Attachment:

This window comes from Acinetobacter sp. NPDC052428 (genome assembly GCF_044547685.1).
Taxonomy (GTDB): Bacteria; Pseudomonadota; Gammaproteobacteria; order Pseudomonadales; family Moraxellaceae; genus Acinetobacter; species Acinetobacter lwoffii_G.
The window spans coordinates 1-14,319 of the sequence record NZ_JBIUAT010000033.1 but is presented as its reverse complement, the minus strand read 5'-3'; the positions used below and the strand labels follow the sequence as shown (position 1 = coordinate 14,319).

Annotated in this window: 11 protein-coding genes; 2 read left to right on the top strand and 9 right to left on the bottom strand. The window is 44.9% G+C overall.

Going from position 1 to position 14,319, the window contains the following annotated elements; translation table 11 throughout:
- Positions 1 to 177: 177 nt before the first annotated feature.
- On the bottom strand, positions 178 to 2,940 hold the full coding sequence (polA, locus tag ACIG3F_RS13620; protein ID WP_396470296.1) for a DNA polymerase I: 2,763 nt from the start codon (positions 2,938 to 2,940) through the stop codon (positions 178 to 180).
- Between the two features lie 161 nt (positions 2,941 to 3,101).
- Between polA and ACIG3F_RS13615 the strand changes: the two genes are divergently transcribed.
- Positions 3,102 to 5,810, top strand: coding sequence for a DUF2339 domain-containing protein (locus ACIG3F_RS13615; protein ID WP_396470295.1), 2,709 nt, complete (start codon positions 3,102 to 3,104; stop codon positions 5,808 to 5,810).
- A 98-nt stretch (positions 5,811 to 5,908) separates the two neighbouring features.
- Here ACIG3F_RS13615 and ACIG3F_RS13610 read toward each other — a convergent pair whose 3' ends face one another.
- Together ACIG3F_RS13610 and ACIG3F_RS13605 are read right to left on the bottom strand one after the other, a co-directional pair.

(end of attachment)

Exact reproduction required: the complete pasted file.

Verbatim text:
This window comes from Acinetobacter sp. NPDC052428 (genome assembly GCF_044547685.1).
Taxonomy (GTDB): Bacteria; Pseudomonadota; Gammaproteobacteria; order Pseudomonadales; family Moraxellaceae; genus Acinetobacter; species Acinetobacter lwoffii_G.
The window spans coordinates 1-14,319 of the sequence record NZ_JBIUAT010000033.1 but is presented as its reverse complement, the minus strand read 5'-3'; the positions used below and the strand labels follow the sequence as shown (position 1 = coordinate 14,319).

Annotated in this window: 11 protein-coding genes; 2 read left to right on the top strand and 9 right to left on the bottom strand. The window is 44.9% G+C overall.

Going from position 1 to position 14,319, the window contains the following annotated elements; translation table 11 throughout:
- Positions 1 to 177: 177 nt before the first annotated feature.
- On the bottom strand, positions 178 to 2,940 hold the full coding sequence (polA, locus tag ACIG3F_RS13620; protein ID WP_396470296.1) for a DNA polymerase I: 2,763 nt from the start codon (positions 2,938 to 2,940) through the stop codon (positions 178 to 180).
- Between the two features lie 161 nt (positions 2,941 to 3,101).
- Between polA and ACIG3F_RS13615 the strand changes: the two genes are divergently transcribed.
- Positions 3,102 to 5,810, top strand: coding sequence for a DUF2339 domain-containing protein (locus ACIG3F_RS13615; protein ID WP_396470295.1), 2,709 nt, complete (start codon positions 3,102 to 3,104; stop codon positions 5,808 to 5,810).
- A 98-nt stretch (positions 5,811 to 5,908) separates the two neighbouring features.
- Here ACIG3F_RS13615 and ACIG3F_RS13610 read toward each other — a convergent pair whose 3' ends face one another.
- Together ACIG3F_RS13610 and ACIG3F_RS13605 are read right to left on the bottom strand one after the other, a co-directional pair.